Smokejumper: A Memoir by One of America's Most Select Airborne Firefighters
Jason A. Ramos, Julian Smith
Format: PDF / Kindle (mobi) / ePub
A rare inside look at the thrilling world of smokejumpers, the airborne firefighters who parachute into the most remote and rugged areas of the United States, confronting the growing threat of nature’s blazes.
Forest and wildland fires are growing larger, more numerous, and deadlier every year — record drought conditions, decades of forestry mismanagement, and the increasing encroachment of residential housing into the wilderness have combined to create a powder keg that threatens millions of acres and thousands of lives every year. One select group of men and women are part of America's front-line defense: smokejumpers. The smokejumper program operates through both the U.S. Forest Service and the Bureau of Land Management. Though they are tremendously skilled and only highly experienced and able wildland firefighters are accepted into the training program, being a smokejumper remains an art that can only be learned on the job. Forest fires often behave in unpredictable ways: spreading almost instantaneously, shooting downhill behind a stiff tailwind, or even flowing like a liquid. In this extraordinarily rare memoir by an active-duty jumper, Jason Ramos takes readers into his exhilarating and dangerous world, explores smokejumping’s remarkable history, and explains why their services are more essential than ever before.
big. All those years of effort came down to the next hour and a half. The timer started and we took off. The straps dug into my shoulders as I tried to hit the perfect pace: fast enough to finish in time, slow enough not to flame out too soon. Aside from some aches in my leg, I actually felt pretty good as we plodded along. I crossed the finish line in a little over an hour. Not the fastest in the group, but not the slowest, either. One guy didn’t make the ninety-minute cutoff. Just like that,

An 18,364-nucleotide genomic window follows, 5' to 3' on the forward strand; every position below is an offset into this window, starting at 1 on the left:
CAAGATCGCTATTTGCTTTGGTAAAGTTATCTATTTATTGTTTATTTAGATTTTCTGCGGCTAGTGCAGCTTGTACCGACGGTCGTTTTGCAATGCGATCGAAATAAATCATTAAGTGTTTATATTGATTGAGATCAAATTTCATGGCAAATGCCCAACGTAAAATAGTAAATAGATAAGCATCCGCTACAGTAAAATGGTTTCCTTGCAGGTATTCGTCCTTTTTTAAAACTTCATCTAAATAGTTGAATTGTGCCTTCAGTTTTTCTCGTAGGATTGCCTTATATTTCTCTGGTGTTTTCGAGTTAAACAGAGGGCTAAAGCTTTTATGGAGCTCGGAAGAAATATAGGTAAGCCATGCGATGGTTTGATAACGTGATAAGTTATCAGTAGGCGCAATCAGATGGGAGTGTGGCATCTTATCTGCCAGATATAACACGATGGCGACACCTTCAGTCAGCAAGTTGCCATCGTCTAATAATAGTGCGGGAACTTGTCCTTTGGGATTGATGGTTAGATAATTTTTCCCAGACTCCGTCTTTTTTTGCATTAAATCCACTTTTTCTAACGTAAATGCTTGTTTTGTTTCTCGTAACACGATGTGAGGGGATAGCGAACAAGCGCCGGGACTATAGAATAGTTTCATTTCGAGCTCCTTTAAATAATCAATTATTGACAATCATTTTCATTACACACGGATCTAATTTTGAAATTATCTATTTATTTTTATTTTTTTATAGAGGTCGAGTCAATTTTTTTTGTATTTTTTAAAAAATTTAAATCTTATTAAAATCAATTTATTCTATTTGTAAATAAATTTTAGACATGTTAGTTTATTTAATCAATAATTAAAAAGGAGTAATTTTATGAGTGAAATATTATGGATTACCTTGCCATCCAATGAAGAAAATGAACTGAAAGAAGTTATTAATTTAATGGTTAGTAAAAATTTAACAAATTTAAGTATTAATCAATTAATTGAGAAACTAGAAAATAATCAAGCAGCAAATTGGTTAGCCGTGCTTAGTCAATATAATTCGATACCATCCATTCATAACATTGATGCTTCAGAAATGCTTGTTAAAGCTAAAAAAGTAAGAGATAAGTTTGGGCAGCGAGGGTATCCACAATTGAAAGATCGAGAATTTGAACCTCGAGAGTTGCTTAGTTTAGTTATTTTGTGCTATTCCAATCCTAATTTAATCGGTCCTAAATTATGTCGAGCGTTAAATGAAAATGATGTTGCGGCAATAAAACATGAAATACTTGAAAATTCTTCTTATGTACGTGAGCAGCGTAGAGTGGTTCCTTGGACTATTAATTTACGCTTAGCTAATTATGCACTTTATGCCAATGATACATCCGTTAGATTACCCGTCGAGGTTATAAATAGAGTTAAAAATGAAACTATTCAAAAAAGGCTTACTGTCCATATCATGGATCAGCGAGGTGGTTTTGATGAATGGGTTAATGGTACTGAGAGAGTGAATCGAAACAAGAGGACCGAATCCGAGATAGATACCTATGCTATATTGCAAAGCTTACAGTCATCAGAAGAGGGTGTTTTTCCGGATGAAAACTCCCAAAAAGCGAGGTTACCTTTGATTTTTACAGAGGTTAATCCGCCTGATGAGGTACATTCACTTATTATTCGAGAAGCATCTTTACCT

broken his neck and one leg and had no memory of what happened. He wasn’t paralyzed, but he was left with nerve damage and double vision that ended his jump career. I protected my reserve carefully as I stepped to the doorway, went through the checklist with the spotter, and made my exit. The world outside the plane was bright and quiet. The sounds of the engines trailed away overhead, replaced by rushing air and the whump of the parachute opening. Then the only noise was the creak of harness
ground. If there were more than just us two, we could leave someone behind to retrieve the gear. But there wasn’t. We had no choice but to leave almost all our firefighting tools, food, water, and cold weather gear dangling in the branches and head off to find the fire. I had only one canteen of water on me, which was frozen. That and some Gatorade mix and a Snickers bar. Then it got worse. The forests of the Pacific Northwest have the densest biomass in the country—sometimes lots of huge
which was burning right in our backyard at NCSB. CHAPTER 17 IT WAS A DRY spring and a hot summer in 2014. At the beginning of July, we had ten straight days of temperatures above 93˚F at the base. On Monday, July 14, a dry lightning storm set off small fires across north-central Washington, concentrated in Okanogan and Chelan Counties. Four fires in the Methow Valley, east and south of Winthrop, were immediately reported by residents. They waited for fire crews to come put them out, but even
multiday assignments we might be based out of a fire camp for up to a few weeks with dozens or hundreds or even thousands of firefighters. Some camps had mess halls, medical tents—and if you got lucky, showers and a phone. A bad fire season in California could keep us busy for months. When it was really going off, we might get multiple missions in one day. Even when the skies were clear everywhere else, thunder cells would build over the Kern River and dump lightning into the dry vegetation.